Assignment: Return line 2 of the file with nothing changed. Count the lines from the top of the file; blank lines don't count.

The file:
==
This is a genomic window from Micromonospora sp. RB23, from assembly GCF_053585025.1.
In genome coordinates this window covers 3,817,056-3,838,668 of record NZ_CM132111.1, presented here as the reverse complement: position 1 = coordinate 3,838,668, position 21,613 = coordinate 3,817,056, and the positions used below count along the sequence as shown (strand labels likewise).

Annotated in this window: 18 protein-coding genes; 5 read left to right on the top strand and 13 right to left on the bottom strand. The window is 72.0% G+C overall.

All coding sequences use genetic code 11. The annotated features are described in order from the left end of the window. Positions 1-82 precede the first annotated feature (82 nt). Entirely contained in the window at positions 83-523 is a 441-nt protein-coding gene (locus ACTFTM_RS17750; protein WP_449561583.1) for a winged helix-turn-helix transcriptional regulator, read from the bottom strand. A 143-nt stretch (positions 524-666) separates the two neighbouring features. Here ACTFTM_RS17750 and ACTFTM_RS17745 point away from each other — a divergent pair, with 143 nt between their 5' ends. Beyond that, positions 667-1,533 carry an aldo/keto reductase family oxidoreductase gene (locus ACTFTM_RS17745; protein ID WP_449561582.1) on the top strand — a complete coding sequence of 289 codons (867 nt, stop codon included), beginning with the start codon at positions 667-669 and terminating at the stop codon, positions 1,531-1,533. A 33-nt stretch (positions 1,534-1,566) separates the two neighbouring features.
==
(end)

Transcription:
In genome coordinates this window covers 3,817,056-3,838,668 of record NZ_CM132111.1, presented here as the reverse complement: position 1 = coordinate 3,838,668, position 21,613 = coordinate 3,817,056, and the positions used below count along the sequence as shown (strand labels likewise).